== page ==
Building capacity through partnerships: WRC to implement FETWater Phase III programme
On Thursday 21 May 2014 a Memorandum of Understanding (MOU) agreement was signed between the Water Research Commission (WRC) and the Department of Water Affairs (DWA), appointing the WRC as the implementing agent for the Framework Programme for Education and Training in Water (FETWater) Phase III programme that will run until 30 September 2017. FETWater is a joint UNESCO, Belgian and South African knowledge transfer and capacity building programme linking learning resources and training capacity to integrated water resource management expertise in areas where they are needed most.
Going back to its beginnings in 2002 when it was formally launched by UNESCO, FETWater has utilised networks as mechanisms, to ensure collaboration, and to address particular capacity needs in the South African water sector.
In 1996, the Department of Water Affairs and Forestry requested support from UNESCO to assess education and training needs for integrated water resources management in South Africa. The limited capacity of the then Department of Water Affairs and Forestry (DWAF) and the water sector in general, to implement the future National Water Act, was one of the main conclusions of the assessment. Hence, FETWater aimed to develop and transfer knowledge in order to build the critical mass of water scientists, and facilitate the process of implementing the Act.
Having successfully completed its first two phases, FETWater has established seven networks:
· Resource Directed Measures (RDM)
· Groundwater Resource Directed Measures (GRDM)
· Beneficial Use of Water (BUW)
· Wetlands and Rivers (W & R)
· Catchment Management Agencies (CMA) Expertise Development
· Catchment Management Strategy (CMS) Development
· Water-Related Disaster Management (WRDM)
Activities within these networks range from developing training materials and conducting training sessions; conducting capacity audits; and developing Masters level programmes as well as short courses for the training needs of professionals. Additionally, specific attention was also placed on developing a groundwater manual and accompanying software for the management of the resource by governmental officials; and training on the implementation and protection of estuarine environmental water requirements.
By the end of 2009, 1052 professionals in the South African water sector received training through the FETWater programme. Concurrently, a vast amount of training material has been produced, and two groundwater tests sites were developed at the universities of Pretoria and KwaZulu-Natal. Emphasis has also been given to the training of women and previously disadvantaged individuals.
The new capacity building needs and requirements that will be considered in Phase III are the advancement of technologies in the water space, climate change and variability, strengthening of the water regulatory system and development of regulatory tools, local government capacity building using water as a catalyst for economic growth and development, developing stronger inter-governmental relations, specialised skills and knowledge to manage water taking into account the whole value chain and more importantly indivisibility of the hydrological cycle.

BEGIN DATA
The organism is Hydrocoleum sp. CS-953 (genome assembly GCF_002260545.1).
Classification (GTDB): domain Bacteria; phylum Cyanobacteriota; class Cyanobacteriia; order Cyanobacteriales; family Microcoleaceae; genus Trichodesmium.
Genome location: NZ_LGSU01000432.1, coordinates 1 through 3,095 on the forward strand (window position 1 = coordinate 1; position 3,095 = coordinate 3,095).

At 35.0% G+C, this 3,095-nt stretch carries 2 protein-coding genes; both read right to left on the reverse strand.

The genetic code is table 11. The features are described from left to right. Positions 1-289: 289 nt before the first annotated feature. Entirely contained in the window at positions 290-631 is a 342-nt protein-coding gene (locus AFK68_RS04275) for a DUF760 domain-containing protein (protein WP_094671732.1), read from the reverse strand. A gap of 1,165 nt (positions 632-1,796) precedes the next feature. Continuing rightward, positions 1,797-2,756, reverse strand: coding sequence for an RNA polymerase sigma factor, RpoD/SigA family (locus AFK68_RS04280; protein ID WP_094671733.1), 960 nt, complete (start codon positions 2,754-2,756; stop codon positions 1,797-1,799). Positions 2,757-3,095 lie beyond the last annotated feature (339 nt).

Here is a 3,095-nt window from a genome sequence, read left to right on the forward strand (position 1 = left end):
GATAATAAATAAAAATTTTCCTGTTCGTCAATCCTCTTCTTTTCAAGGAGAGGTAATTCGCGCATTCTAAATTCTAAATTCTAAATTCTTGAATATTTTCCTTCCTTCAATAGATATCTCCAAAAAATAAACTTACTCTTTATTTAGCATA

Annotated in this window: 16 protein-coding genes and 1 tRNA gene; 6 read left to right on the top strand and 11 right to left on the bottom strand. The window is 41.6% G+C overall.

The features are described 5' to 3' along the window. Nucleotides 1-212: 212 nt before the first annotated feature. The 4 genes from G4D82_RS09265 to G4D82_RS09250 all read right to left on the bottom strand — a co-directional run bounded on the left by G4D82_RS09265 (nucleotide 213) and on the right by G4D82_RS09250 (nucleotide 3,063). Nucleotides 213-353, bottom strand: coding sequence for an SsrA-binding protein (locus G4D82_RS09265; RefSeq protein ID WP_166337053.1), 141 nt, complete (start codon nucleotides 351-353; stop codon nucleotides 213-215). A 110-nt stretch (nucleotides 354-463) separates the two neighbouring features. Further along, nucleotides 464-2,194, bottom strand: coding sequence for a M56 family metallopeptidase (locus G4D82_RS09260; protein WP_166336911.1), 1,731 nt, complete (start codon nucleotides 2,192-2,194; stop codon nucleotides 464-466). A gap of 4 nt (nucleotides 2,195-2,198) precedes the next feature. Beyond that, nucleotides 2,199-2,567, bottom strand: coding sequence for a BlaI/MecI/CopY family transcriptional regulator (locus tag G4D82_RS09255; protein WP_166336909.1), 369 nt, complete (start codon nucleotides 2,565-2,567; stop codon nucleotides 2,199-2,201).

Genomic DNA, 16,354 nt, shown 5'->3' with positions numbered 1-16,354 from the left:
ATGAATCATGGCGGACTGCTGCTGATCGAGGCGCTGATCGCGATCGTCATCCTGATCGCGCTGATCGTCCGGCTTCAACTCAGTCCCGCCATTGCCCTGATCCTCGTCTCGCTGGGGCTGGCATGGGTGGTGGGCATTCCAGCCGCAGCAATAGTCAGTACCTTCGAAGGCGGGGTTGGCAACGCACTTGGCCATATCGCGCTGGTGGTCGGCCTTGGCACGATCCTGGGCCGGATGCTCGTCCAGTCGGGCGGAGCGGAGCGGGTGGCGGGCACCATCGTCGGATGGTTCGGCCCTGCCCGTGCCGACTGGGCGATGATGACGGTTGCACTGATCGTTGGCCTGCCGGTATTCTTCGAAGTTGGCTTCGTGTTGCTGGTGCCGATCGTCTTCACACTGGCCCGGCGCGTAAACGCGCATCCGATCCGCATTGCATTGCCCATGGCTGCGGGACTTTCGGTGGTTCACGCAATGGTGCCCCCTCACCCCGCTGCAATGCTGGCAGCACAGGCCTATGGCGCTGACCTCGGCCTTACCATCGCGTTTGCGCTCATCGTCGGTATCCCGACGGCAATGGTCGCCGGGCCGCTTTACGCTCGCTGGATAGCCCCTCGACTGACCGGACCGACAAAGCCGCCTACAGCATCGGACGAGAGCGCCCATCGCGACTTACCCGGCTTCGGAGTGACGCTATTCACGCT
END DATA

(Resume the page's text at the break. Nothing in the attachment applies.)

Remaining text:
However, the most crucial directive of Phase III will be the National Water Resources Strategy 2 (NWRS 2), and will be guided by the priorities set in NWRS 2 for the next five years. Addressing participants at the signing ceremony, Acting Director-General, Trevor Balzer stated that “FETWater provides a practical expression of the NWRS 2, and to making an impact in terms of capacity into the sector, as well as on the ground.”
Programme partners include the South African government represented by DWA, Water Research Commission, Water Institute of South Africa, Universities/ UNESCO Chairs, Flemish government, UNESCO Cluster Office (Windhoek), SANC for UNESCO IHP and the National Commission for UNESCO.
Also speaking at the signing ceremony, Dhesigen Naidoo, WRC CEO indicated that “The expectation is very high around Phase III, but it fits in well with where we are as a country. Capacity development in general, and scientific training in particular is at another level of the game to where we were 10 years ago. In the science and technology space, the water sector actually performs extraordinarily well. We are currently 18th in the world with regards to knowledge production.”
Funding of the FETWater Phase III will be supported mainly by direct and indirect contributions to the programme by the Government of South Africa, as well as by UNESCO through the Flanders UNESCO Science Trust Funds (FUST).
“The WRC is very keen to take this science partnership to another level, and we’re very keen alongside that, to take the water debate to the next level, and the Category 1 Centre at Rhodes University and the Category 2 Centre at UKZN will help us achieve this progression” stated Naidoo.
The WRC is also the Secretariat of South Africa National Committee of UNESCO IHP.
For more details on FETWater Phase III, please contact Dr. Stanley Liphadzi, Executive Manager: Water-Linked Ecosystems, Water Research Commission (WRC), Tel. 012 330 0340, Email: firstname.lastname@example.org